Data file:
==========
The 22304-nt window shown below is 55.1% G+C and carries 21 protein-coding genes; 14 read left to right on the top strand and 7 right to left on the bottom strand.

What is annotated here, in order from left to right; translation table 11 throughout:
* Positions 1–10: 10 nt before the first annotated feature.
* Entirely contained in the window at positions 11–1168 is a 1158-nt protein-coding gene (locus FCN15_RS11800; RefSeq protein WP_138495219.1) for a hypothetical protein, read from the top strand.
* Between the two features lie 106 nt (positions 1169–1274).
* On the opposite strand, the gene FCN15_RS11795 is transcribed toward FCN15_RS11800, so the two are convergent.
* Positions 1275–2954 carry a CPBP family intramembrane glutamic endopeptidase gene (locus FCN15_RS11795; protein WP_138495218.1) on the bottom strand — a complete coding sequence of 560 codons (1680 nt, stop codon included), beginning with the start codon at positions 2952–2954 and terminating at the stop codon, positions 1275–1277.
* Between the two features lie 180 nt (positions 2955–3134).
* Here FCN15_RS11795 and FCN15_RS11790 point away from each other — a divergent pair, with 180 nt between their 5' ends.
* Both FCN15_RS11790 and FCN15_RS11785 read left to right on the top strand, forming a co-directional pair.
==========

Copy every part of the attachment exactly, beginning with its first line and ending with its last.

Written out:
The 22304-nt window shown below is 55.1% G+C and carries 21 protein-coding genes; 14 read left to right on the top strand and 7 right to left on the bottom strand.

What is annotated here, in order from left to right; translation table 11 throughout:
* Positions 1–10: 10 nt before the first annotated feature.
* Entirely contained in the window at positions 11–1168 is a 1158-nt protein-coding gene (locus FCN15_RS11800; RefSeq protein WP_138495219.1) for a hypothetical protein, read from the top strand.
* Between the two features lie 106 nt (positions 1169–1274).
* On the opposite strand, the gene FCN15_RS11795 is transcribed toward FCN15_RS11800, so the two are convergent.
* Positions 1275–2954 carry a CPBP family intramembrane glutamic endopeptidase gene (locus FCN15_RS11795; protein WP_138495218.1) on the bottom strand — a complete coding sequence of 560 codons (1680 nt, stop codon included), beginning with the start codon at positions 2952–2954 and terminating at the stop codon, positions 1275–1277.
* Between the two features lie 180 nt (positions 2955–3134).
* Here FCN15_RS11795 and FCN15_RS11790 point away from each other — a divergent pair, with 180 nt between their 5' ends.
* Both FCN15_RS11790 and FCN15_RS11785 read left to right on the top strand, forming a co-directional pair.